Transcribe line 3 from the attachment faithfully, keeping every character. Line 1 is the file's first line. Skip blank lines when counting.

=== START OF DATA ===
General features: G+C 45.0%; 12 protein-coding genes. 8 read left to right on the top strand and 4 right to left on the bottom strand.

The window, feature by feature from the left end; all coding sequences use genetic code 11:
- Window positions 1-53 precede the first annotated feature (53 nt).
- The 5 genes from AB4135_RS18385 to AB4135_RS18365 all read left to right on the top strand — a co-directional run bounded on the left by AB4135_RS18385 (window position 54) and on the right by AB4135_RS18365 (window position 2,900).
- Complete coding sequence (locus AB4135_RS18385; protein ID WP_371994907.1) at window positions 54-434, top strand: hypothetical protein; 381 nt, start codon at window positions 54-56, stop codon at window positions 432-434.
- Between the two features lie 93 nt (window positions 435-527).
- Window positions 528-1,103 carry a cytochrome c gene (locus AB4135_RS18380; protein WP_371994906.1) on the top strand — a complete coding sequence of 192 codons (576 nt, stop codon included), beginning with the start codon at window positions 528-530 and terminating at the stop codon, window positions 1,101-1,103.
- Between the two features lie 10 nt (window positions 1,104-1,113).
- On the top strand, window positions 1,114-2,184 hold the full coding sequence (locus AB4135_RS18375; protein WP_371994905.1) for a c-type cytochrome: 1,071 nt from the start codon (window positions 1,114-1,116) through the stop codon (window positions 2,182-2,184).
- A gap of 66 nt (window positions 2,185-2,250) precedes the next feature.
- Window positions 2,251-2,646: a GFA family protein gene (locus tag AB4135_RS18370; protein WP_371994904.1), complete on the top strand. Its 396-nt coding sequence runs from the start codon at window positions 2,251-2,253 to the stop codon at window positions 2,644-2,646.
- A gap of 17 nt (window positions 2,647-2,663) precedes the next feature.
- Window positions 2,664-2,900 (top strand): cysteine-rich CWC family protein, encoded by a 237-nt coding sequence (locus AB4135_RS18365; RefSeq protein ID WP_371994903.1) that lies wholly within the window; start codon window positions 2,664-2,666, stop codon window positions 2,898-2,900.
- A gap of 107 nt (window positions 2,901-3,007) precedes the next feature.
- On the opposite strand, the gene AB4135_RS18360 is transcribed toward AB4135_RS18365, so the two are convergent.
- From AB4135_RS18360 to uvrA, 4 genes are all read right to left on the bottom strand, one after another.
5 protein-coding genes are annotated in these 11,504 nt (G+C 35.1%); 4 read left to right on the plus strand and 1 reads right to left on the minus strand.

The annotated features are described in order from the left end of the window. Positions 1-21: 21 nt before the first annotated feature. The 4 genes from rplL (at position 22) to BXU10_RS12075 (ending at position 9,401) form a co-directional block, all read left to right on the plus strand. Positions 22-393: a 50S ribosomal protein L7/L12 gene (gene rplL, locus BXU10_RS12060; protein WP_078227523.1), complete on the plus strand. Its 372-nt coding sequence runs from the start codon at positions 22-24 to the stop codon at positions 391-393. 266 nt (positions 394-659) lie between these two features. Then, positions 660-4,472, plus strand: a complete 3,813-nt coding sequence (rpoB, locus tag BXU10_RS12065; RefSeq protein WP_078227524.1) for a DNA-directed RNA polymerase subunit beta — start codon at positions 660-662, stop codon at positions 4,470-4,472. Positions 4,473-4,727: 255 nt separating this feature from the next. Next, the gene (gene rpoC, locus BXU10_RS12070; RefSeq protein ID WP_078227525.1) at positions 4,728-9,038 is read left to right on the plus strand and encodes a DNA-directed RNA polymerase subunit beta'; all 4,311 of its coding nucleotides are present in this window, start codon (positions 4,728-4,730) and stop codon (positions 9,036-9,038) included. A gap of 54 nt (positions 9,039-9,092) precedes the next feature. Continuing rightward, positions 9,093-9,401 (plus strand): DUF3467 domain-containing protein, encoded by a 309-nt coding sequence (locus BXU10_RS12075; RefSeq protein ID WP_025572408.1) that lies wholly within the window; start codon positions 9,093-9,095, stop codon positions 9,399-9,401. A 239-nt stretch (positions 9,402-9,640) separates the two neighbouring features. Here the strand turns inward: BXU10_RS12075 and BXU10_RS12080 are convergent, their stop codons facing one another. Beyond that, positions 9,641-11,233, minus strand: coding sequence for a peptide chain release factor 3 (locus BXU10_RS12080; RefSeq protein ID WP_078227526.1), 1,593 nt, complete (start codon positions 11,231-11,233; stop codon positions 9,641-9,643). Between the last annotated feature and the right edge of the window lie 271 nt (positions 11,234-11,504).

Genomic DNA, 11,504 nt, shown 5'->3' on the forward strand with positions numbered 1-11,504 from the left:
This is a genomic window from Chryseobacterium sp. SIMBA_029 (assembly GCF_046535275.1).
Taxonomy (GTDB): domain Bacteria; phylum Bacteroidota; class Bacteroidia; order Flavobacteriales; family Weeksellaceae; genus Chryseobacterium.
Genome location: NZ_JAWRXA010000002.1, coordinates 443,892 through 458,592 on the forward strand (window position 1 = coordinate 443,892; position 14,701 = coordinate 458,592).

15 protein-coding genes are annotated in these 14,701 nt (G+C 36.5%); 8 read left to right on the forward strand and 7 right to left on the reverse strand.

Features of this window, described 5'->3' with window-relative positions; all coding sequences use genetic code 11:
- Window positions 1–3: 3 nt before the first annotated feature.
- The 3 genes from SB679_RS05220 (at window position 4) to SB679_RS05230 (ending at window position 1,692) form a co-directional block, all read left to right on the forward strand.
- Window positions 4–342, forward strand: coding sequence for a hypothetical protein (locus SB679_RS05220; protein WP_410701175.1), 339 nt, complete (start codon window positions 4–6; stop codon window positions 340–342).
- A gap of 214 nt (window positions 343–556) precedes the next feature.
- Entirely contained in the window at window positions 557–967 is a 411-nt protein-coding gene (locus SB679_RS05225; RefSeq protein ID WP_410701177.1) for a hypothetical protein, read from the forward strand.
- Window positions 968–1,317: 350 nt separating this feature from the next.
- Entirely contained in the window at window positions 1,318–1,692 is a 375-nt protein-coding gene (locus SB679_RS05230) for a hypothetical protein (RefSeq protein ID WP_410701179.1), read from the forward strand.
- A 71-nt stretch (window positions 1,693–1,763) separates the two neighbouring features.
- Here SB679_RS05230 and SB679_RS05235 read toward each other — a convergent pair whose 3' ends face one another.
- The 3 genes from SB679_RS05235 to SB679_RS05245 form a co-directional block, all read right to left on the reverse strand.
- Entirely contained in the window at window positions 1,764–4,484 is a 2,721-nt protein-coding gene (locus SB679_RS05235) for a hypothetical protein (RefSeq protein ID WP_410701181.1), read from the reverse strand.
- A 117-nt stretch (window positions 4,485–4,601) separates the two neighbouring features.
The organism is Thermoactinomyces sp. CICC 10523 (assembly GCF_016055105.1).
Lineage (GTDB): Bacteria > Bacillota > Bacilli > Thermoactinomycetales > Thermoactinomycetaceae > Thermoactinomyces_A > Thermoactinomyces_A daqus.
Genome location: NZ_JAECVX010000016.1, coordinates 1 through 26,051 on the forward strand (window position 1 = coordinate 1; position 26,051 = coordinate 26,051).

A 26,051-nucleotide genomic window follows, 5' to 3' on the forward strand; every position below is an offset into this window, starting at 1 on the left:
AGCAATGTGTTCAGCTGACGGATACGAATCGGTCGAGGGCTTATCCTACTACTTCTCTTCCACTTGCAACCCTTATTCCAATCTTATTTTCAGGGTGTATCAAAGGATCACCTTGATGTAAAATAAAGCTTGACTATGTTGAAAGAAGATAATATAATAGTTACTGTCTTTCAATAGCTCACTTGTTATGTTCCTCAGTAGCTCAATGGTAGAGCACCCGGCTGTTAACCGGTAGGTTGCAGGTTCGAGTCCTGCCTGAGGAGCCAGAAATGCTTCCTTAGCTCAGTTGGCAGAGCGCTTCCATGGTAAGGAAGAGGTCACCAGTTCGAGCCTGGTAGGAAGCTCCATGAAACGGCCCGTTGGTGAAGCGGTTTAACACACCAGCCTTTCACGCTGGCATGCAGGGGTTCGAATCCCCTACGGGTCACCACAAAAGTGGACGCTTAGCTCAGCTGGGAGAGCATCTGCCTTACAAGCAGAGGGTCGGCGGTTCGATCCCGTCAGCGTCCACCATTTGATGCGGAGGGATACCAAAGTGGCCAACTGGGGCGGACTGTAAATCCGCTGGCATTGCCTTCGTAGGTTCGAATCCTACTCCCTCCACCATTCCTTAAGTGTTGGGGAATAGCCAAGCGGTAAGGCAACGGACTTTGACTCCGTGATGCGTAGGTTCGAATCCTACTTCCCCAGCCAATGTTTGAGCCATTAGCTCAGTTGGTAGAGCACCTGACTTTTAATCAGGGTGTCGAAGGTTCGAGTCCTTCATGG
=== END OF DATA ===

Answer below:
- Window positions 1-53 precede the first annotated feature (53 nt).